Nearly 8 million Afghan children will be vaccinated against polio this week as part of a United Nations-backed health drive that will also tackle the persistent problem of worm infestation among the country’s youngest children.
Under the three-day campaign, launched today in Kabul, more than 22,000 immunization teams will fan out across the country, targeting locations such as bus stops, mosques and marketplaces as well as the more traditional method of going house-to-house.
The UN World Health Organization (WHO) and the UN Children’s Fund (UNICEF), which are working with the Afghan public health ministry to coordinate the programme, say a mobile approach is needed to reach as many as young children as possible.
Afghanistan is one of four countries – the others are Pakistan, India and Nigeria – where the highly infectious and sometimes fatal disease is still endemic, with most other nations having eradicated the disease.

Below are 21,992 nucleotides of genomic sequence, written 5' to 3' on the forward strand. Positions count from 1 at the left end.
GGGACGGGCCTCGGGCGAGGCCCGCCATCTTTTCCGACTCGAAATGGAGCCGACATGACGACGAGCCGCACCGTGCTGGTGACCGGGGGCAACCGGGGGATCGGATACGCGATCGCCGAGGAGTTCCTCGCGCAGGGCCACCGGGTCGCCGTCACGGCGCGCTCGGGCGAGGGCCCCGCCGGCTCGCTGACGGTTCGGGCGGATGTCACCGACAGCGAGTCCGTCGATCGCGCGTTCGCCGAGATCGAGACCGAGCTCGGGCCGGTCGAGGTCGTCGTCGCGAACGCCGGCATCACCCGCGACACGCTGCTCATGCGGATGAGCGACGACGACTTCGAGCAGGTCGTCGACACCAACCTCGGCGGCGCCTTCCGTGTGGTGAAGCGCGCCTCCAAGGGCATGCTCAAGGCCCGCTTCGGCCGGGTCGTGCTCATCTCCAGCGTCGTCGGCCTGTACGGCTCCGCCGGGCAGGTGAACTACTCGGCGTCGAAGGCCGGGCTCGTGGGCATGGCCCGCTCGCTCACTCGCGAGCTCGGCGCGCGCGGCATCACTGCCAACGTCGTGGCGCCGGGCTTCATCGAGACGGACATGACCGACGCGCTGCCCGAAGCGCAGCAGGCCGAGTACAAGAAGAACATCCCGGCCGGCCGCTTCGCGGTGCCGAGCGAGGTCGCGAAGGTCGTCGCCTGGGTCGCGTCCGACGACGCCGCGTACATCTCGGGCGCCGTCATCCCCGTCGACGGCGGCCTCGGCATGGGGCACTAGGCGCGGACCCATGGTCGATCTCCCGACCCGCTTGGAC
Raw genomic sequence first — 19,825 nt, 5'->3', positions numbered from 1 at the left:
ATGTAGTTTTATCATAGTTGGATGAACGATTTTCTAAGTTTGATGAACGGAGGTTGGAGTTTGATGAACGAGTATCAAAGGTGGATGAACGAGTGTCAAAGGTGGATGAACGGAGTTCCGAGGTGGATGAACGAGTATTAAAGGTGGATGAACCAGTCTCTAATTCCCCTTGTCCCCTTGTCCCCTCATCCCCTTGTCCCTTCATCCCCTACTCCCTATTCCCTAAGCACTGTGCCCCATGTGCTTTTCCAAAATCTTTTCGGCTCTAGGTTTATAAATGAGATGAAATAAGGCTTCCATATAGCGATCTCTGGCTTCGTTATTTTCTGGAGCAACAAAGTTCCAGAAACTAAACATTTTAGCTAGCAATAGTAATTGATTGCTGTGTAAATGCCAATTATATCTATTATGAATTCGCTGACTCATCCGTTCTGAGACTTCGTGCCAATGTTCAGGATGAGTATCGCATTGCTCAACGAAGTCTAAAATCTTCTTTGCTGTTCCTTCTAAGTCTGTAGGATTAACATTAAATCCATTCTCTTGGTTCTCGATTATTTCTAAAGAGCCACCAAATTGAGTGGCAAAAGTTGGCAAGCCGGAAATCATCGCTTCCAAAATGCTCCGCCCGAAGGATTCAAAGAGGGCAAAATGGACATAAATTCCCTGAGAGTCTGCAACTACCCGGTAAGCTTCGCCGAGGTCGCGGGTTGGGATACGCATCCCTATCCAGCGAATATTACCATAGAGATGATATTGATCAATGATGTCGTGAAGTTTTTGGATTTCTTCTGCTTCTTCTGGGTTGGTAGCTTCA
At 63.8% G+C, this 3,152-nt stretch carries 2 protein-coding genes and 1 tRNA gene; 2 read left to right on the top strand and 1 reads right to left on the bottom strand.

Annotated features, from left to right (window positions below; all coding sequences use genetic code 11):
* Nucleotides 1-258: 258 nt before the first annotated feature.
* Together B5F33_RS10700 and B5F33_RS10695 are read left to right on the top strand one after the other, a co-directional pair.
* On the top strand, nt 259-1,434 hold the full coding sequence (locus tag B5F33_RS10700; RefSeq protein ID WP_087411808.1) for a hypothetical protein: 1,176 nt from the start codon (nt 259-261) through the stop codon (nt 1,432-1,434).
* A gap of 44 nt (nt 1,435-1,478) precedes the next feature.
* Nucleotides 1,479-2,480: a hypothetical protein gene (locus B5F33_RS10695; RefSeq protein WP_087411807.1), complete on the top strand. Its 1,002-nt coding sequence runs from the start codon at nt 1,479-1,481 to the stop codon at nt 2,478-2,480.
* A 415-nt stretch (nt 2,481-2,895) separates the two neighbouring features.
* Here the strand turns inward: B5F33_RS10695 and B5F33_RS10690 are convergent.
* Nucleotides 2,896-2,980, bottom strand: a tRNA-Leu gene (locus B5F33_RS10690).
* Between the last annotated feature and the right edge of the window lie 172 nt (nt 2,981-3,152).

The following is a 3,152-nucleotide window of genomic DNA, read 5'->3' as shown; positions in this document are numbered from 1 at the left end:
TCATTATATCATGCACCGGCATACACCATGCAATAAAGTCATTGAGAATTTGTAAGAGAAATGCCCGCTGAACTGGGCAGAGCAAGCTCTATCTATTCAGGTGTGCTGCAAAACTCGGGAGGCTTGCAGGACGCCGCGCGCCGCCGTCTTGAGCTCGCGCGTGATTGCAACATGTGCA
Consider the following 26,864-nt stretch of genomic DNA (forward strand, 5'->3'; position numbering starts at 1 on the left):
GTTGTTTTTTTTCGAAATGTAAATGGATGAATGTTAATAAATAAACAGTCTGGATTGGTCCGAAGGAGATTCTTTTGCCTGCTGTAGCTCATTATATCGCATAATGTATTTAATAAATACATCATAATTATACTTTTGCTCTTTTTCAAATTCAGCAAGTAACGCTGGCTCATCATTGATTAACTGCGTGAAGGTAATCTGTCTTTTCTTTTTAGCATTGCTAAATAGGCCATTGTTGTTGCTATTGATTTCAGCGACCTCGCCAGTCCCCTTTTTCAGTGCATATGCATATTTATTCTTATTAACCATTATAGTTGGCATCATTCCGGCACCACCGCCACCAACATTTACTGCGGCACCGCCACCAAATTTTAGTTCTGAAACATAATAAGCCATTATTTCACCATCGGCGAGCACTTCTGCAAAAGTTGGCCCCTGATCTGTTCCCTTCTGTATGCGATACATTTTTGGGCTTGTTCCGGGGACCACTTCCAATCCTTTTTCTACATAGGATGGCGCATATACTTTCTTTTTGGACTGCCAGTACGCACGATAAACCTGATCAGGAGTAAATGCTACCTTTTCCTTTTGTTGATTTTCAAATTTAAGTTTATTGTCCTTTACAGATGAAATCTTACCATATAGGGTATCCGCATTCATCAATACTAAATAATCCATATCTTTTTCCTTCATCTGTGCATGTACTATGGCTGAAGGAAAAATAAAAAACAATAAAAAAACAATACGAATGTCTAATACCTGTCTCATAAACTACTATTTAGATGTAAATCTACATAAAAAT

UN aid agencies in Afghanistan have been involved in ongoing efforts to stamp out fresh outbreaks, and earlier this year the country recorded its 18th case of polio.
For the first time, a de-worming initiative is being run alongside to take advantage of the vaccination network already in place for polio. About 4.6 million children aged between two and five will be targeted in a bid to cure worm infestation, which kills 150,000 people a year worldwide and leads to stunted physical and mental development among many more.
Peter Graaff, WHO’s representative in Afghanistan, said the coupling of the de-worming initiative and the polio vaccination scheme as “a smart investment” for the country’s public health system.
“This is because the polio network in Afghanistan is impressively broad, spanning across all administrative levels and various sectors, encompassing a wide variety of social actors,” he said.